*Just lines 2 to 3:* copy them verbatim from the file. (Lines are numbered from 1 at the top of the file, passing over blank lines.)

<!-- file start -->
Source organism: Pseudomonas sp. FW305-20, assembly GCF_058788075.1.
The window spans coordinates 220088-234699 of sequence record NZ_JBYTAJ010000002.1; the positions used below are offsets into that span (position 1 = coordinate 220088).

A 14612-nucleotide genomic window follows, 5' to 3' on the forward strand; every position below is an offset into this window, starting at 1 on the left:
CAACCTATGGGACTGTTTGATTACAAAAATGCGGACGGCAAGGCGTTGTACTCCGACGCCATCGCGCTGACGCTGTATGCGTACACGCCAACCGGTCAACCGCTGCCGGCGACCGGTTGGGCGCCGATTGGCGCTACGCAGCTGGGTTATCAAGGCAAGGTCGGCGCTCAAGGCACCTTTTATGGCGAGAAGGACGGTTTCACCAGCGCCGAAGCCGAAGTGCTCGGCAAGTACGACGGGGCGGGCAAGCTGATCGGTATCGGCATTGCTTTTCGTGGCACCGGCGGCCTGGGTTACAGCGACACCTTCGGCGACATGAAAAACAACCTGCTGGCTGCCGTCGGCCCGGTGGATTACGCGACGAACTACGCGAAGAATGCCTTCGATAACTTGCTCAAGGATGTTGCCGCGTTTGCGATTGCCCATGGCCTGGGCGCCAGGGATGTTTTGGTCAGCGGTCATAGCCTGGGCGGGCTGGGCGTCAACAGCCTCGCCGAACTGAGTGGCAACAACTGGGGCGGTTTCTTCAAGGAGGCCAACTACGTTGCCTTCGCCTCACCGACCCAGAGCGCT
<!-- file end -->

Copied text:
The window spans coordinates 220088-234699 of sequence record NZ_JBYTAJ010000002.1; the positions used below are offsets into that span (position 1 = coordinate 220088).

A 14612-nucleotide genomic window follows, 5' to 3' on the forward strand; every position below is an offset into this window, starting at 1 on the left: